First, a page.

Rommel’s Desert War: Waging World War II in North Africa, 1941–1943
By Martin Kitchen. 616 pp. Cambridge University Press, 2009. $38.
Arguably the most provocative reassessment of this theater in many a year, this challenging, rich, well-argued tome forces careful revisits to dearly held truths about strategy, operations, tactics, and personalities. Start with the headliner: In Martin Kitchen’s analytical hands, Gen. Erwin Rommel is an overambitious alpha male abetted by luck, dithering opposition, tactical superiority and improvisational skills, military intelligence, and much more. Ironically he comes fully into his strengths only after he’s been beaten at El Alamein and is hobbled by lack of supplies, a baroque command structure, and Hitler’s growing disappointment.
Kitchen convincingly ties North Africa to the rest of the war, providing real-time context typically erased in the usual tale of Brits versus Germans in the isolated sandpile with cowardly Italians on the side. He titles his final chapter “Tunisgrad” to underline how the one-two punch of Stalingrad and North Africa in fact pivoted the war. For Hitler, North Africa started as a rescue of Il Duce’s neocolonial adventures, but unfolded into a small, eerily parallel version of his Soviet front that became increasingly grand and sweeping (he savored the notion of catching Iraq between Caucasus and desert pincers). When that soured, he kept squandering lives and treasure in piecemeal efforts to shore up logistical and operational fantasies. Take Malta, where his dawdling about invading narrowed the operational and strategic options. As millions of tons of Italian shipping sank, Panzer Army Africa’s already weak support reached the breaking point. Hitler’s response: iron wills would smash the Allies’ overpowering materiel advantages.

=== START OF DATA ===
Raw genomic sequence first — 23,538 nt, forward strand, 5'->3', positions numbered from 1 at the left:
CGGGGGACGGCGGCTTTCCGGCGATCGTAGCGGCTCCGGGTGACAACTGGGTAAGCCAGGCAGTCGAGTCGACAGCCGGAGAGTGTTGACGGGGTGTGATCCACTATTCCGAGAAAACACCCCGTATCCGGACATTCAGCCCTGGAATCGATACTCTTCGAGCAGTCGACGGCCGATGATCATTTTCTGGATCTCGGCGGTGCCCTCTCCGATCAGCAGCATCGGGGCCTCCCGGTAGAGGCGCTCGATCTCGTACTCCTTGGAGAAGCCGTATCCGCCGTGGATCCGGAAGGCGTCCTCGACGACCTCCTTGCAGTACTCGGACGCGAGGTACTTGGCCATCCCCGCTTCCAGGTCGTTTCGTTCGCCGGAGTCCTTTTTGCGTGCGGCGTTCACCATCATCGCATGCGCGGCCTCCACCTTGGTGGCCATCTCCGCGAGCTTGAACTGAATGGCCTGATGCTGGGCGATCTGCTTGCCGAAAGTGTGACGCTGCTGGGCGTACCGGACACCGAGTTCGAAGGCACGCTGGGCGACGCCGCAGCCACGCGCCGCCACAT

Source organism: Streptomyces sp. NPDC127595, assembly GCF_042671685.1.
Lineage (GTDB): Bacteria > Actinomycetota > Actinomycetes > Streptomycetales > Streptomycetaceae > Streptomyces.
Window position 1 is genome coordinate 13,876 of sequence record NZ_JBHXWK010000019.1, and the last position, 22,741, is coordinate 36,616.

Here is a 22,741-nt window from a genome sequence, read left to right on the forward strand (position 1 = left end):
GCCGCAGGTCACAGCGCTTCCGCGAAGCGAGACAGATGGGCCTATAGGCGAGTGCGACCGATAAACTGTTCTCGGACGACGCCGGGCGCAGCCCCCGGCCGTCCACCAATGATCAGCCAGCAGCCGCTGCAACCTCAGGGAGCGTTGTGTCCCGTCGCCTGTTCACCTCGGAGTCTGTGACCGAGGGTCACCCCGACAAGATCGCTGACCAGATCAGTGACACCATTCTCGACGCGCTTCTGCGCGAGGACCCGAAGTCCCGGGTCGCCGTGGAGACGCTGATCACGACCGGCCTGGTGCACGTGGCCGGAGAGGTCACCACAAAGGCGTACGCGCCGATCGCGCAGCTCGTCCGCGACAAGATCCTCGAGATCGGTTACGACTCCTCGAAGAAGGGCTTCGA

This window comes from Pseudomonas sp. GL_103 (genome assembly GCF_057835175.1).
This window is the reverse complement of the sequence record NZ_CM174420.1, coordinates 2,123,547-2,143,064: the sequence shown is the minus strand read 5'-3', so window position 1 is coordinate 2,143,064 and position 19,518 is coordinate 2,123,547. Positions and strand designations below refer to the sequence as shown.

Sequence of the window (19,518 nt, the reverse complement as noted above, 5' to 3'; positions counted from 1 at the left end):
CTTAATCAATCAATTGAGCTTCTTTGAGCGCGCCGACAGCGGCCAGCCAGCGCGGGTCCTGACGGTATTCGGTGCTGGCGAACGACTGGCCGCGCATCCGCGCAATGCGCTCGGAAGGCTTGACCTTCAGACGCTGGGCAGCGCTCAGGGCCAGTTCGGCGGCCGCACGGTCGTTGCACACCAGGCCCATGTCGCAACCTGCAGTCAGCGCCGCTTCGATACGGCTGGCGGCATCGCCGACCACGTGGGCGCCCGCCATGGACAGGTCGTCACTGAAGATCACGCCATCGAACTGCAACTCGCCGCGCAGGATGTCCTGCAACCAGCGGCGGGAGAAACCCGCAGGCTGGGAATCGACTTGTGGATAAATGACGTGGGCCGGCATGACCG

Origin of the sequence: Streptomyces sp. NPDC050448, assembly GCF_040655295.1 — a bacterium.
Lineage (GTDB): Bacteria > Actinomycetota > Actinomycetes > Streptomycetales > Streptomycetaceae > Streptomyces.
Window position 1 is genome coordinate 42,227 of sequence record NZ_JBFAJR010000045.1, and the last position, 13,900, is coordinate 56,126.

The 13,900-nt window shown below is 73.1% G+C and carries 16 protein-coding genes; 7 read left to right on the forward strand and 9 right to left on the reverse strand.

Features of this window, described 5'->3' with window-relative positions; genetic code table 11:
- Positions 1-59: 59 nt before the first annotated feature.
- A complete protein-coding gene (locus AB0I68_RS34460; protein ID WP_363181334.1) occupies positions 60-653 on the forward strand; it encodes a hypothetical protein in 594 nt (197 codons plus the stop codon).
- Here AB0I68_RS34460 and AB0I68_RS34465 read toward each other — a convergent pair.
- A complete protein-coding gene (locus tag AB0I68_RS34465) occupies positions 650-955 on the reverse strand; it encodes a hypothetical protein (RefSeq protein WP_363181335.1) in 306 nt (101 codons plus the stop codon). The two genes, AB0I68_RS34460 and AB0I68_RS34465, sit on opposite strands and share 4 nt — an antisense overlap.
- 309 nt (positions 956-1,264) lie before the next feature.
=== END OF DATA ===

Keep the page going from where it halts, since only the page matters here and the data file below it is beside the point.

Drawing on Italian sources others have minimized or overlooked, and many others, Kitchen makes clear the extent to which the Axis partnership was crippled by its serpentine command, dictators’ whims and demands, multifaceted infighting, and conflicting strategic goals (the Italians wanted prosperous colonies, the Germans wanted their usual plunder and dead Jews). The Italian soldiers— underequipped, undertrained, and badly led—at times fought brilliantly, at others surrendered in exhausted, demoralized droves, their erratic behavior matched by the Desert Fox’s varying accounts of them. Not that the Allies come off that well. Unusually, British commanders Archibald Wavell and Claude Auchinleck get good grades here, for their strategic thinking and for rebuilding Eighth Army despite being elbowed to death by misguided, cocksure Churchill and replaced by overcautious Bernard Montgomery.
From delicious minutiae (Anwar el Sadat’s pro-Nazi prison time; the cynical, unsuccessful Nazi plays for mass Arab support) to panoramic sweep, Rommel’s Desert War throws unflinching light on this legendary campaign. Now let the arguments—for there is much here to debate, which is as it should be—begin.
Originally published in the April 2010 issue of World War II Magazine. To subscribe, click here.